211 amylose–lipid complexes. Because of the low amylose content in waxy wheat starch,
212 the second transition is absent for this type of starch. Generally, all the
213 thermodynamic melting parameters related to both crystalline lamellae and
214 amylose-lipid complexes are in agreement with previously published data for wheat
215 starches [21, 25-27]. It is seen that the gelatinization enthalpy of waxy wheat starch is
216 higher than that of normal wheat starch in general. This is expected since enthalpy is
217 the latent heat absorbed by the melting of crystallites in the granules, which depends
218 on a number of factors such as intermolecular bonding, crystallinity, rate of heating of
219 the starch suspension and presence of other chemicals. Higher gelatinization enthalpy
220 for waxy wheat starch showed that the waxy wheat starch with predominant
221 amylopectin requires higher energy for gelatinization because of its higher
222 crystallinity compared with the normal wheat starch.
223 The heterogeneity and complexity of starch granular structure influence the
224 phase transition of wheat starch during gelatinization. The proposed phase transition
225 model of wheat starch during gelatinization was consistent with the model of
226 HCl-methanol hydrolysis on starch influenced by starch granular architecture
227 predicted by Chung and Lai [28] (Fig. 4). During heating, water primarily diffused
228 from the surface of starch granules into the channels, then the water reached the
229 cavity and lateral through the channels, and finally diffused throughout the granule
230 matrix from the cavity and channels. Based on diffusion path, the starch was
231 recommended to been divided into 3 regions: the unconsolidated areas located
232 surrounding cavity and channels (D1), stacking tightly layer which water can not
233 easily diffuse in (D3), and the intermediate organized area that between D1 and D3
234 (D2). The possible pathway of water in starch granules during gelatinization started
235 from the central cavity then spread the whole granule through the channel, the order is
236 D1, D2, D3.
237 4. Conclusion
238 Different microscopic techniques and DSC were used to study the changes in
239 the structure of waxy and normal wheat starch during gelatinizaiton. An increase in
240 starch granule size, disappearance of birefringence and granule were used to describe
241 the phase transition. Swelling of starch granules increased progressively with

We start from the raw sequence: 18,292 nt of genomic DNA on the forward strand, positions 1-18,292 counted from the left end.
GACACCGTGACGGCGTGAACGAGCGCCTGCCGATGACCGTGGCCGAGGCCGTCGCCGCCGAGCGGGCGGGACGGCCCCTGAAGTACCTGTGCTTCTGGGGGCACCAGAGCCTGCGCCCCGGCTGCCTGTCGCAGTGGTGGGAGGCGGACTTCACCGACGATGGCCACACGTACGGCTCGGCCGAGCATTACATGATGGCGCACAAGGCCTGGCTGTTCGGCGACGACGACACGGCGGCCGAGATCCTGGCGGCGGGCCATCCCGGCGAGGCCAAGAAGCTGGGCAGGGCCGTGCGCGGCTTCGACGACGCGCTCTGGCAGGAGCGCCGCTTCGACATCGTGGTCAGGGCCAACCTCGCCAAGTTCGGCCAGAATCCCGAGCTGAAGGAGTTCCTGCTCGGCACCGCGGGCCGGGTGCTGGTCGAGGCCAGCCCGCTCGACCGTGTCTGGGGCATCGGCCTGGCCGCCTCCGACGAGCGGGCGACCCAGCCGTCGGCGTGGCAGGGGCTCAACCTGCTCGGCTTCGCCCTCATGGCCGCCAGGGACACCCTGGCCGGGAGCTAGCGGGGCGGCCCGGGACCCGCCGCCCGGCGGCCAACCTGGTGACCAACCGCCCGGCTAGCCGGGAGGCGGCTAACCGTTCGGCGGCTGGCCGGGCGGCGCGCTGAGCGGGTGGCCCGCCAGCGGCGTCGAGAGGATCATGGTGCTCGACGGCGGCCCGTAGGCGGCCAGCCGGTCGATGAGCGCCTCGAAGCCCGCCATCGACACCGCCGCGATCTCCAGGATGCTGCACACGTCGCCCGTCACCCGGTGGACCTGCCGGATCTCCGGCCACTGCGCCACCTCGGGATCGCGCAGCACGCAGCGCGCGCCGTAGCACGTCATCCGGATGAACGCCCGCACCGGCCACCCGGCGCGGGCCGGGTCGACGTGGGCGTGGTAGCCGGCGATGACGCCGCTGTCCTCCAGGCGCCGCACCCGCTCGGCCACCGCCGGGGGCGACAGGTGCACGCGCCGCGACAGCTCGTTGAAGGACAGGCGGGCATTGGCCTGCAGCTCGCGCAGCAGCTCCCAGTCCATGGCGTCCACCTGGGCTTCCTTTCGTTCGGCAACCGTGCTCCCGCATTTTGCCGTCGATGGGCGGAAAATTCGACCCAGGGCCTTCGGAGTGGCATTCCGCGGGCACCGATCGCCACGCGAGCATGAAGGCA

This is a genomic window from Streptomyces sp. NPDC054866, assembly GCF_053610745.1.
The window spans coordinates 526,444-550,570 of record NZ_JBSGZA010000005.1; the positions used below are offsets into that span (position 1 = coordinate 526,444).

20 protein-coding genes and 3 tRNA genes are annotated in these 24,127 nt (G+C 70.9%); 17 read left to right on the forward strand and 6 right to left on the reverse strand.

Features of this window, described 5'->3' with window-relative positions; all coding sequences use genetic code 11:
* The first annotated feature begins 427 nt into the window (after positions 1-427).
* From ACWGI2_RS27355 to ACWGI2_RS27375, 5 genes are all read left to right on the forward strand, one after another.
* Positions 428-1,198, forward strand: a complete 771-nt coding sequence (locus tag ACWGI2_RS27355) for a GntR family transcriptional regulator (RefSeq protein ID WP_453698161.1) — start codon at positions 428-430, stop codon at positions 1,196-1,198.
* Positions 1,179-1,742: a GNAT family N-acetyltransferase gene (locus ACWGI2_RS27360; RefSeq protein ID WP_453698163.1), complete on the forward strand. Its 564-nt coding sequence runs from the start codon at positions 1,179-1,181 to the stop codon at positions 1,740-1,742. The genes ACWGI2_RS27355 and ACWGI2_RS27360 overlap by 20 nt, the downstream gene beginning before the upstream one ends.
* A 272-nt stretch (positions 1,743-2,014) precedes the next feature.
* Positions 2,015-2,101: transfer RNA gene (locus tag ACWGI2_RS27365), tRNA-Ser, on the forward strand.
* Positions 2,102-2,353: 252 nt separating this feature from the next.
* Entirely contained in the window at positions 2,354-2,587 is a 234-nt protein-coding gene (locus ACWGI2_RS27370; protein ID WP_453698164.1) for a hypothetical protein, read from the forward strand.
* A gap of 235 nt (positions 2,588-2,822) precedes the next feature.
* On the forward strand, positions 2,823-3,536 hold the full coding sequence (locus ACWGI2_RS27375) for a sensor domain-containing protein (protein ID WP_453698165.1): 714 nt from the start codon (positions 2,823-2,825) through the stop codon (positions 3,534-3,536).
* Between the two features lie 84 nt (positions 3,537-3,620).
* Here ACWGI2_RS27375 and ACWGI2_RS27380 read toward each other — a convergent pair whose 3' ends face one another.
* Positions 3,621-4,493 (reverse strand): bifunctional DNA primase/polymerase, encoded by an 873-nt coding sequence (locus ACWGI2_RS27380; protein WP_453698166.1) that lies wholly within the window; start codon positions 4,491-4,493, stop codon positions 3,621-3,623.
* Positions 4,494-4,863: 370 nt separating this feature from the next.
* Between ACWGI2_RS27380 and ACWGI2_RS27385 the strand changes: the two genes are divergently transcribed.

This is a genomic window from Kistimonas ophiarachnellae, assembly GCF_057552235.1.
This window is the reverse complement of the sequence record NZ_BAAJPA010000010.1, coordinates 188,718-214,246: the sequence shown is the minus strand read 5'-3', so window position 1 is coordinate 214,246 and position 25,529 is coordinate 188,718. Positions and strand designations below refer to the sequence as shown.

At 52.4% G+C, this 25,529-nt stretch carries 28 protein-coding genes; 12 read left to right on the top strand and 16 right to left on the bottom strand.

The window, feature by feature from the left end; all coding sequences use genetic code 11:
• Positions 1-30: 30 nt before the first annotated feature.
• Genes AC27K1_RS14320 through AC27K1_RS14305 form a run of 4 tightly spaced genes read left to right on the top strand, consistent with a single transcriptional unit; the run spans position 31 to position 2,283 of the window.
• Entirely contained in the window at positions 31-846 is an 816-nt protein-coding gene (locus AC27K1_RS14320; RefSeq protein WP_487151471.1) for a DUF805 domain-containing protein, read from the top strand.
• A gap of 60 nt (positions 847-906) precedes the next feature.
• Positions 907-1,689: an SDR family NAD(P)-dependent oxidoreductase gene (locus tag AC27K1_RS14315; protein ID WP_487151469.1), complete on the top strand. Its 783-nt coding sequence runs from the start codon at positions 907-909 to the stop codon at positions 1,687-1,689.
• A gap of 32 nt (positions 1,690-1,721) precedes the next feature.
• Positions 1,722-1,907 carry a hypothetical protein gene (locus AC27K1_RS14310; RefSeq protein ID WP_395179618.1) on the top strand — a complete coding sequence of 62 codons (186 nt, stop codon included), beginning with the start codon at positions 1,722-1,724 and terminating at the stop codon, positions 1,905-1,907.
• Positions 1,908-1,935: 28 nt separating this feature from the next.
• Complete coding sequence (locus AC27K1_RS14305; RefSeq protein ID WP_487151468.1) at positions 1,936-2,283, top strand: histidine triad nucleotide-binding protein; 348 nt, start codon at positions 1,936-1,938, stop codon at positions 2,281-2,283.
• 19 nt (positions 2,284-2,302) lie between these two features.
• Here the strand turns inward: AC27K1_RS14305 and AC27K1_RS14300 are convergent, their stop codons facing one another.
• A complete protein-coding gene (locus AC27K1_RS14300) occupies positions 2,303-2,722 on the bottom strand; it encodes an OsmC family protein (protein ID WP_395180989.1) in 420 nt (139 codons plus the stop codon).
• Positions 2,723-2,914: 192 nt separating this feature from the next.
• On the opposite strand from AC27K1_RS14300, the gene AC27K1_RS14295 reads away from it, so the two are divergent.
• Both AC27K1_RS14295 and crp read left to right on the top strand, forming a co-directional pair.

242 temperature increasing. When being heated, granules underwent structural changes
243 prior to the visible morphological changes taking place during gelatinization. The
244 temperature range of birefringence was narrower than that of granule size, which also
245 indicated that during heating, the crystalline structure was melted at lower
246 temperatures than those for the molecular orders for these two starch samples. CLSM
247 showed that the gelatinization starts at the hilum(botanical center) of the granules and
248 spread rapidly to the periphery. DSC results showed that waxy wheat starch has
249 higher gelatinization transition enthalpy than normal wheat starch. This is the first
250 time to address the inner structure changes of waxy wheat starch during
251 gelatinization.
252 Acknowledgement
253 The authors from China would like to acknowledge the research funds NFSC
254 (31101340, 31301554, 21106023), and GNSF (S2012040006450). This work is also
255 supported by the Open Project Program of Guangdong Province Key Laboratory for
256 Green Processing of Natural Products and Product Safety.
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341 11
342 343 Table and Figure captions
344 Table 1 Observed variation of waxy wheat starch and normal wheat starch.
345 Table 2 Gelatinization characteristics of waxy and normal wheat starches detected by
346 DSC.
347 348 Fig.1 Images collected at different temperatures for waxy and normal wheat starch
349 under normal and polarized light.
350 Fig.2 CLSM optical sections of waxy and normal wheat starch after particularly
351 gelatinized.
352 Fig. 3 DSC gelatinization endotherms of waxy and normal wheat starch with excess
353 water (75%).
354 Fig. 4 A possible model of starch granule during gelatinization (Reference 28).
355 Table 1 Observed variation of waxy wheat starch and normal wheat starch
Crystalline Detected
Swelling ratio
Diameter Measured
356 Table 2 Gelatinization characteristics of waxy and normal wheat starches detected by DSC.
Endotherm 1 (G)
Endotherm 2 (M)
357 14
358 359 Fig.1 Images collected at different temperatures for waxy and normal wheat starch under normal
and polarized light.
Waxy wheat starch
Waxy wheat starch
normal wheat starch
normal wheat starch
(under normal
(under polarized
(under polarized
(under normal light )
light )
light )
light )
30 °C
55 °C
57 °C
59 °C
63 °C
65 °C
360 361 362 Fig.2 CLSM optical sections of waxy and normal wheat starch after particularly gelatinized.
Waxy wheat starch
Normal wheat starch
363 364 Fig. 3 DSC gelatinization endotherms of waxy and normal wheat starch with excess water (75%)
Heat Flow Endo Up(mW)
waxy wheat starch
G normal wheat starch
M 27
365 80
366 18
367 368 369 370 Fig. 4 A possible model of starch granule during gelatinization [28].
D1: the unconsolidated areas located surrounding cavity and channels.
D2: the intermediate organized area.
D3: the dense packed layer beneath the outer surface.
371 372 19